Platoon began withdrawing at 0100 hrs. The situation quietened until 0412 when a patrol from C Co departed to recover bodies were met by LMG fire from 161191 and MG fire from Pt 227. One member of patrol was killed.

Platoons occupying 227 and 1161191 were heavily mortared and shelled and counter attacked by 2 enemy companies supported by large number of automatic weapons. Attack came from north. Platoon begins to withdraw.

O412 hrs a patrol from C Co depart to recover bodies fired on from 161191 and point 227. One member of patrol killed in action

0300 hrs The situation returned to normal and the following casualty report was submitted:

Enemy - 7 killed
Own - 7 killed; 9 wounded (4 of whom remained on duty)

The analysis of KIA follows, provided by George Lang1.
The Australian Army Killed in Action in Different Phases of the Korean War
September 50 - March 51 64
Battle Kayong 32 + 1 in June 33
Armistice Negotiations began July 51
August and September 51 9
Battle Maryang San 21
November 51 - July 53 164
1George points out that accuracy of statistics depends on sources

This action in which George Bullock lost his life is typical of the constant patrolling that tested soldiers' morale. Despite the futility of what they were doing; e.g. seeking a prisoner (for intelligence purposes) and apparently never catching one, they bravely went out into the night to face all sorts of extremes: weather, land mines, difficult terrain; enemy lurking in no man's land. Despite the unrewarding nature of patrolling , the bunker life, and the shelling, soldiers' morale remained high. It is recorded that "by June, 1952 Communist guns were hurling over 6,800 shells a day at UN positions." This statistic provides only a general picture of the extent of shelling in this phase of the war and it indicates another Chinese strategy of trying to demoralize the UN troops across the front. Soldiers' experience and forbearance in this gruelling phase of the Korean War did not capture headlines. If men had fought at battles like Kapyong or Maryang San their story would be known and most likely their names would have been recorded. The Korean experience echoes that of the futile fighting of the Western Front, when men's lives were lost in numbers disproportionate to any possible achievement.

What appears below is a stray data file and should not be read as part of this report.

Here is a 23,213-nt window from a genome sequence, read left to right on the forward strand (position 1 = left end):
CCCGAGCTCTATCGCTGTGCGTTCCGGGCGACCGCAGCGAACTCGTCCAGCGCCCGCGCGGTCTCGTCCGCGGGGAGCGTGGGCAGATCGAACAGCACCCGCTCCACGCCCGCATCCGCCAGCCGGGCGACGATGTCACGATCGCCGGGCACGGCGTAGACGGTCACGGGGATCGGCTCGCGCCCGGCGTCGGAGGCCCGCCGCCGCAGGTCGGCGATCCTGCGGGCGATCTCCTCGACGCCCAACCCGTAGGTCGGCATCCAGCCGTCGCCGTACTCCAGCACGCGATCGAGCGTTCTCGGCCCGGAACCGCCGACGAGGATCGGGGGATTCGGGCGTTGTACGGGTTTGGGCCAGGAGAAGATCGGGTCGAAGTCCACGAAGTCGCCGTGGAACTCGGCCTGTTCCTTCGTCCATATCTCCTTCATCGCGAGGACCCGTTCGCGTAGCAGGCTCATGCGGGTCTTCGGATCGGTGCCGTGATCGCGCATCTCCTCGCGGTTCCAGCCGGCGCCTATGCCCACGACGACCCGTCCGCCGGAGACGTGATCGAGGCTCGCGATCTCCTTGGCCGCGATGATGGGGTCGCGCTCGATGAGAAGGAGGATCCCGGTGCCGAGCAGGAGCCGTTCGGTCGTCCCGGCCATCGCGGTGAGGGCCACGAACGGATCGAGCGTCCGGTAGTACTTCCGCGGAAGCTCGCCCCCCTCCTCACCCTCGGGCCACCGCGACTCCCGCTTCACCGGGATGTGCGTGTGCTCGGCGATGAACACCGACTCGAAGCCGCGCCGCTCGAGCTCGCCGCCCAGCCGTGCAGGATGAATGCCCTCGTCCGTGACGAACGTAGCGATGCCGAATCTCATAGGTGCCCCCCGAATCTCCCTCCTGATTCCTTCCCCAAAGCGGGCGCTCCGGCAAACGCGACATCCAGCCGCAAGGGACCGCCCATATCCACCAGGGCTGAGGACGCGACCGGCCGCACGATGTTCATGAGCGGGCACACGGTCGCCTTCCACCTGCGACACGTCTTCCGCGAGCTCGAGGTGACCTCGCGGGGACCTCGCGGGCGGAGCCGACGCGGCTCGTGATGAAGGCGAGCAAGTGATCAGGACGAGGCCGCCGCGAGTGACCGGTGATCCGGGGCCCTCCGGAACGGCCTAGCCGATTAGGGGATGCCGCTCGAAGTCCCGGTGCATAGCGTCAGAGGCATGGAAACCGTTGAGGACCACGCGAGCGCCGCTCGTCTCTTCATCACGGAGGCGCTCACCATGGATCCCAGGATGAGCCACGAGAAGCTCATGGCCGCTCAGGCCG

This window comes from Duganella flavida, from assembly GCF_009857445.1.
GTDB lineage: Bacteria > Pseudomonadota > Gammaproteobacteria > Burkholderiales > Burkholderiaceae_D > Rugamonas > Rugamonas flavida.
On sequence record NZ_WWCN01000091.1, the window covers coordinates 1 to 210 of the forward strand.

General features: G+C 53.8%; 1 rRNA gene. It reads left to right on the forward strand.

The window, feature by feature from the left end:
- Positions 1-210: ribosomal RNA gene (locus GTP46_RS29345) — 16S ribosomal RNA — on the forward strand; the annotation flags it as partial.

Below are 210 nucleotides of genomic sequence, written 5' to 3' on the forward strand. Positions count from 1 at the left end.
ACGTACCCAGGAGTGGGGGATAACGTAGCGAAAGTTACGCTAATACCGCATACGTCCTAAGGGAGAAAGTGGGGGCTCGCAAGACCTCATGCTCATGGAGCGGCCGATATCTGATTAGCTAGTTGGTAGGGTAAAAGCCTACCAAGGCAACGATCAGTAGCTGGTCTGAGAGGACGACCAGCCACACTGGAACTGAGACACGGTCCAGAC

George Bullock died, and also 6 other un-named diggers, that night deep in the hills of Korea. There have been many who died similar deaths in that bloody war; and there are many who too glibly describe that war as "the forgotten war," as though nothing of consequence had happened to the world or to those who died and to those who mourned.

Those killed on 25-26/1/1952 supplied by editor (see note below)
1/1900 Pte R G Bullock
3/2638 Cpl C Clark
2/4863 Pte H C Deacon
2/4669 Cpl B A Harkness
1/1857 L/Cpl C B Henschell
1/1642 L/Cpl D Munro
3/2926 Pte J Neal

This list was put together a few years ago by Mick Servos and Chalky White following their research to find all the names of the Regiments' casualties for the tree planting at the National Memorial Walk, Enoggera, Queensland.

Note: A detailed account of the patrol of 25-26 January by Lt. Col Maurie Pears entitled "Korean Operations 3 RAR, Raid on John 227 - 25 January 1952" is published in "Australian Defence Force Journal No 157 - November/December 2002.
In this is given Sgt John Bennett's account of the patrol and the death of George Bullock.
This can be accessed on the internet by using the title of the article as search words.

     Olwyn Green May, 2008